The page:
Public Notification Plan
February 10, 2004
City of Evanston NPDES Permit No. ILM580002
Identifying the Affected Public
The City intends to solicit comments and feedback from the affected public in development of the Combined Sewer Overflow (CSO) Public Notification Plan. The City considers the affected public to include governmental organizations, civic groups, recreational groups or any public citizen with an interest in or responsibility for the condition of the Chicago Area Waterway System (CAWS). Currently, the City identified the following organizations to be among the affected public: the USEPA; the IEPA; the MWRDGC; the Village of Skokie; the Skokie Park District Rowing Center; the Evanston Ecology Center; and the Evanston Environmental Board. The identified affected public will be invited to the public meeting that will be held on March 31, 2004. Comments and feedback will be solicited at that time. Advisories about the planned public meeting will be available on the City webpage, through the local news media, and direct notification when possible.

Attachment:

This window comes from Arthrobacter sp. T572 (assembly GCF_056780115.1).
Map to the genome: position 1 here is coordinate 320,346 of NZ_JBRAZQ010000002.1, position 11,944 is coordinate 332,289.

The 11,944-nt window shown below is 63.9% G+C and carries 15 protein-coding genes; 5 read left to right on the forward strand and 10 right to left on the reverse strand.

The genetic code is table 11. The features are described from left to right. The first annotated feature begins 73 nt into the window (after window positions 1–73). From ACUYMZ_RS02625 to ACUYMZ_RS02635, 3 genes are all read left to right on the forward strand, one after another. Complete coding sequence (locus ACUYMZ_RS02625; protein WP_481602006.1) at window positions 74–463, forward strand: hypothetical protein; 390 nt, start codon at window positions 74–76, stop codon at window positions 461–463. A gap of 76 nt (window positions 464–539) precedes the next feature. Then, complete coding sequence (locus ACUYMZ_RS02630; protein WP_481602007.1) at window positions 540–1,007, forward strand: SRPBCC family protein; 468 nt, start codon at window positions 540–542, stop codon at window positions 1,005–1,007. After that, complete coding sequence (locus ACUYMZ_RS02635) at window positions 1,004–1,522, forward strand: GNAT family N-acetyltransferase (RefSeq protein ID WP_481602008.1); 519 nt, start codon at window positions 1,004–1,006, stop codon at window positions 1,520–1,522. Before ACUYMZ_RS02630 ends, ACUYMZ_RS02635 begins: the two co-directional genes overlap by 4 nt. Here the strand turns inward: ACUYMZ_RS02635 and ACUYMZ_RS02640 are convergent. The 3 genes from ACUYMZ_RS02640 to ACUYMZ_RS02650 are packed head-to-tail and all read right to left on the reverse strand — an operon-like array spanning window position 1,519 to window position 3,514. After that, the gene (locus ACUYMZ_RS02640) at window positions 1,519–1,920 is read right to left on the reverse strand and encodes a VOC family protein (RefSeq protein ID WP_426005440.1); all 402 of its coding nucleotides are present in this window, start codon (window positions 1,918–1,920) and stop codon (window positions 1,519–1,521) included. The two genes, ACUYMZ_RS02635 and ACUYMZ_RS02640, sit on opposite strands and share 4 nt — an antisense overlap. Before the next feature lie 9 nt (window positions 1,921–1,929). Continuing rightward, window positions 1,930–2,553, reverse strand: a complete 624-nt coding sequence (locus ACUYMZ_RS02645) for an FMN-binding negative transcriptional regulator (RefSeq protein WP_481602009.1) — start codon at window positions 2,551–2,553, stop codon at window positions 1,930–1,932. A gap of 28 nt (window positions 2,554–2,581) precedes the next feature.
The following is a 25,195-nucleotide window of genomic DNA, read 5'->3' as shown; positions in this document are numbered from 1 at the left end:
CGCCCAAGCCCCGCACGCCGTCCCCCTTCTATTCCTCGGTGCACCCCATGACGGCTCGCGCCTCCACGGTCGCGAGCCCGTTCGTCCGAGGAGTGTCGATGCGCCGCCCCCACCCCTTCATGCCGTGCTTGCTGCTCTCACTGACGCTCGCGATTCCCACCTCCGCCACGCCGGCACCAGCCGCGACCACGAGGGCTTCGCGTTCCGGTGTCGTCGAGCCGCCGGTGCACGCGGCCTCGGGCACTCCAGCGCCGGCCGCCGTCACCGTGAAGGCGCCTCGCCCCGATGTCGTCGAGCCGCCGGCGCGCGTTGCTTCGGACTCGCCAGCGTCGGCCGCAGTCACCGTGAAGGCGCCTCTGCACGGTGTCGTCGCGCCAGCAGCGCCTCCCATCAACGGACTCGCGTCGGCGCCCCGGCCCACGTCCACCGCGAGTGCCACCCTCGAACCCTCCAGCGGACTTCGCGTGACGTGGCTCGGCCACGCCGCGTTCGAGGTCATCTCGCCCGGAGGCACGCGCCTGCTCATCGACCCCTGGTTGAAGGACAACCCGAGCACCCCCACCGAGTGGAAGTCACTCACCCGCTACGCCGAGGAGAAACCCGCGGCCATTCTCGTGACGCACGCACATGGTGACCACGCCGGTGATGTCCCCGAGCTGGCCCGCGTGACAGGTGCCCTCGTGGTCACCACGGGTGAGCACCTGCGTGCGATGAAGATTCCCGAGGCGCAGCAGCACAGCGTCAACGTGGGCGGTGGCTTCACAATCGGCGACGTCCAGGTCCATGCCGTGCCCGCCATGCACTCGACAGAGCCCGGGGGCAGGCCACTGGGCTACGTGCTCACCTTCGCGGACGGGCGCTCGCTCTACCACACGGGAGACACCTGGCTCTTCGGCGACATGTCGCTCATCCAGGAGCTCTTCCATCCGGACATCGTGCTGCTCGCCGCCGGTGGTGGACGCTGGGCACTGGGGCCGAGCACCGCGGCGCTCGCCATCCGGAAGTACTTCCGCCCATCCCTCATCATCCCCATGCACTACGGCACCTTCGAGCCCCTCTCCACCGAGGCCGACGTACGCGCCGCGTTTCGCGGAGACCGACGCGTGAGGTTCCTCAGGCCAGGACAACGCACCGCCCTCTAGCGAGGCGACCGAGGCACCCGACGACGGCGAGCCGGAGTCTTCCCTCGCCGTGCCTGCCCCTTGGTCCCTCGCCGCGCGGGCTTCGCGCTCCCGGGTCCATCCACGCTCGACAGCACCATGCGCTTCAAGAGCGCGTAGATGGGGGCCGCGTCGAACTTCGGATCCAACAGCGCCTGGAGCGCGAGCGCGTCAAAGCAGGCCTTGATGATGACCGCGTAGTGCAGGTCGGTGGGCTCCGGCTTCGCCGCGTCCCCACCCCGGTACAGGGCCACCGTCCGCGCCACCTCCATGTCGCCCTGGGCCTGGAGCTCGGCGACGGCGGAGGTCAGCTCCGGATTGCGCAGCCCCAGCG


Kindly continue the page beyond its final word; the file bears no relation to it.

The City’s coordination with the MWRDGC
The City intends to coordinate the CSO Public Notification Plan in conjunction with the MWRDGC since the occurrence of CSOs is directly impacted by the operation of the MWRDGC sewer system. As such, the MWRDGC is aware of when CSO events occur and will display the occurrence of CSOs on their website. Additionally, the City will post signage at the City’s CSO Outfall locations, not posted by the MWRDGC, with signs similar to those being developed by the MWRDGC and the City of Chicago.